Monday, September 12, 2016

Ranchers fear drug cartels more than immigrants at US-Mexico border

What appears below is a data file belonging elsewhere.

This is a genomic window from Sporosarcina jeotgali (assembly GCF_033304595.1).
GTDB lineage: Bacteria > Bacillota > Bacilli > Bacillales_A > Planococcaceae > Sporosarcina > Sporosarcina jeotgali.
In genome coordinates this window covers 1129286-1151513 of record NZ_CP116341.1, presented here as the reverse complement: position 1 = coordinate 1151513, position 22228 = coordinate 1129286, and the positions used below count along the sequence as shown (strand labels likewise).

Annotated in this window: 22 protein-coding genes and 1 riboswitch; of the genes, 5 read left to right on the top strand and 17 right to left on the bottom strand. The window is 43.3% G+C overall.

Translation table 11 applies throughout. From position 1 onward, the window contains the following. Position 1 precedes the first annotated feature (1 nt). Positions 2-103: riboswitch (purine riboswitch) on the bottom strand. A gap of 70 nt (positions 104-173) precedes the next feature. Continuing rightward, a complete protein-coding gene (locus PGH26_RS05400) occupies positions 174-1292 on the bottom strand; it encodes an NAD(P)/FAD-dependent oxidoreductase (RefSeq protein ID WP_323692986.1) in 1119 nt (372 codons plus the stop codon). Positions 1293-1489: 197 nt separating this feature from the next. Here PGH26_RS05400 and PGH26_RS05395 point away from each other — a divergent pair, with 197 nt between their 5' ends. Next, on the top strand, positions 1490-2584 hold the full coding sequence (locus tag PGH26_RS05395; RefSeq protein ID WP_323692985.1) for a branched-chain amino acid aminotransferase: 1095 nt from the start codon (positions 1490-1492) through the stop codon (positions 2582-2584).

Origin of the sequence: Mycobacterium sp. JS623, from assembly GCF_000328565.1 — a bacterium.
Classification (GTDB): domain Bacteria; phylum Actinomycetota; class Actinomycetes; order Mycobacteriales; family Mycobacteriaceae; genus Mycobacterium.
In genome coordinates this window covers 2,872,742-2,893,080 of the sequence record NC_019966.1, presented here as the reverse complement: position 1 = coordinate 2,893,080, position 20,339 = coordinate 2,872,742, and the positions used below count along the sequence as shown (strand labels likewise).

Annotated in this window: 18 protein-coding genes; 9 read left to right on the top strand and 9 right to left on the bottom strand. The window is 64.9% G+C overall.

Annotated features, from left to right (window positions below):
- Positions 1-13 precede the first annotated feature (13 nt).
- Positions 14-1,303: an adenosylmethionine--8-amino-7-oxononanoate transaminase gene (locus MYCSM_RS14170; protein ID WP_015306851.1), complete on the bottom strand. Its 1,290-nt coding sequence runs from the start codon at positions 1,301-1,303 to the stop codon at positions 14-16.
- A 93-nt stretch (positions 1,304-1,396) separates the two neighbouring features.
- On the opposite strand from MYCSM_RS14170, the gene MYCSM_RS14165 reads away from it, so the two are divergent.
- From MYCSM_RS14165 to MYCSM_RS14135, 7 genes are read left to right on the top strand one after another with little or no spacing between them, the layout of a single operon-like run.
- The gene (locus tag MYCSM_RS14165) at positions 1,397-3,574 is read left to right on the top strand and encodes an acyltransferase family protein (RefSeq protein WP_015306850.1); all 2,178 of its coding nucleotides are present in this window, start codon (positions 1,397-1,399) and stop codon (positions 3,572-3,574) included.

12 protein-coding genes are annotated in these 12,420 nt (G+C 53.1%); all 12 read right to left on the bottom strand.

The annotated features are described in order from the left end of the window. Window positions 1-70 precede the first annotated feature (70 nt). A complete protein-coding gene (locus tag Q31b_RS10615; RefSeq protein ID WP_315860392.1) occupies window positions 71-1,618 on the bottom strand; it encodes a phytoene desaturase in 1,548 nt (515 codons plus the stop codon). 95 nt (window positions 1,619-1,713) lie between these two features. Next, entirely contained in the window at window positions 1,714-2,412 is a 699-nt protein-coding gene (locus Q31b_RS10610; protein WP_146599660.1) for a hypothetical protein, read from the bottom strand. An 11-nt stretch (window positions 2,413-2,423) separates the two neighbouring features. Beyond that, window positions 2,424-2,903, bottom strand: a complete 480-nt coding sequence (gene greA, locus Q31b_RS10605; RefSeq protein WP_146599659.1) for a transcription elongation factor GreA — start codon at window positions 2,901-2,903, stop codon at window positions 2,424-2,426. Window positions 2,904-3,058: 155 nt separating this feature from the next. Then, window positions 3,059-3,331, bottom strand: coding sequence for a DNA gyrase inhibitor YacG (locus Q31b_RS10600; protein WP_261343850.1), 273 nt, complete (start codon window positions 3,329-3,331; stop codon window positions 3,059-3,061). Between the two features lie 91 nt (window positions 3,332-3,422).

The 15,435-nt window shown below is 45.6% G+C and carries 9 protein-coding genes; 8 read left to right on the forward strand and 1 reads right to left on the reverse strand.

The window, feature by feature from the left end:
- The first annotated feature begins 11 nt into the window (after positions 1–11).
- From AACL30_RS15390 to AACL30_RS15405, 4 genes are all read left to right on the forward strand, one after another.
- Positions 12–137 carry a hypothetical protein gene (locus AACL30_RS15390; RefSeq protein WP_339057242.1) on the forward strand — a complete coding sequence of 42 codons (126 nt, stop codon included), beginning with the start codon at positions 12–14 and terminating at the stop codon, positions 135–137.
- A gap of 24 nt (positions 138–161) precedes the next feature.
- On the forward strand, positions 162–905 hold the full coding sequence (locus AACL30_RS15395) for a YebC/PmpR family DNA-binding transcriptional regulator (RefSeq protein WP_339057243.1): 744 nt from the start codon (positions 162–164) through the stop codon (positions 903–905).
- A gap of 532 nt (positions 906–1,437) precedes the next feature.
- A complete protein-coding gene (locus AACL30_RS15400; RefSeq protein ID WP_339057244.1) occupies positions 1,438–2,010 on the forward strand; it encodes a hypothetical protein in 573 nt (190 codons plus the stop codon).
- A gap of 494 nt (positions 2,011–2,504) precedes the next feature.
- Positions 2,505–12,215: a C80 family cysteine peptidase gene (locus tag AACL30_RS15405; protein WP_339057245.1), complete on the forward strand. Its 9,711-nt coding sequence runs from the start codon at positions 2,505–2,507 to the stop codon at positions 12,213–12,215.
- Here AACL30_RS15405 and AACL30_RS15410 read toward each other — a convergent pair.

On a sweltering summer evening in southern Arizona, dozens of carpet-soled moccasins lie along the portico of a ranch 20 miles from Mexico, serving as a reminder of one of the biggest problems on the border: not illegal immigration, but drug trafficking. Interrupted only by the cicadas, Jim Chilton, a fifth-generation rancher, and his wife Sue explain that Mexican drug mules, who routinely traverse their 50,000 acres of land, cover the soles of the moccasins — which are then worn over shoes — with carpet to avoid leaving tracks that US border agents could follow. Mr Chilton, whose ranch stretches back to a simple barbed wire fence that separates the US from Mexico, was speaking the day before Donald Trump hardened his stance on illegal immigrants in a speech in Phoenix. The rancher says he backs the mogul and his plan to build a wall on the border because it would reduce the influence of the Mexican cartels. “We live in an area controlled by the Sinaloa cartel,” says Mr Chilton who has installed motion-sensor cameras on his land to capture video of the drug mules. “We have a mountain back here, Sinaloa cartel scouts resided on it. [On] all of the mountains back here, we’ve seen cartel scouts … In fact, they may be watching us now.” While Mr Trump’s wall has resonated from Iowa to Ohio, as well as with Mr Chilton, many border residents in Arizona, New Mexico, Texas and California are not concerned about illegal immigrants. A recent poll by Cronkite News, Univision News and The Dallas Morning News found that 72 per cent of Americans in border cities opposed the wall, although there has been no comparable study for rural areas, where the population is less Hispanic and where drug traffickers tend to have an easier time getting into the US than at the official border ports...more

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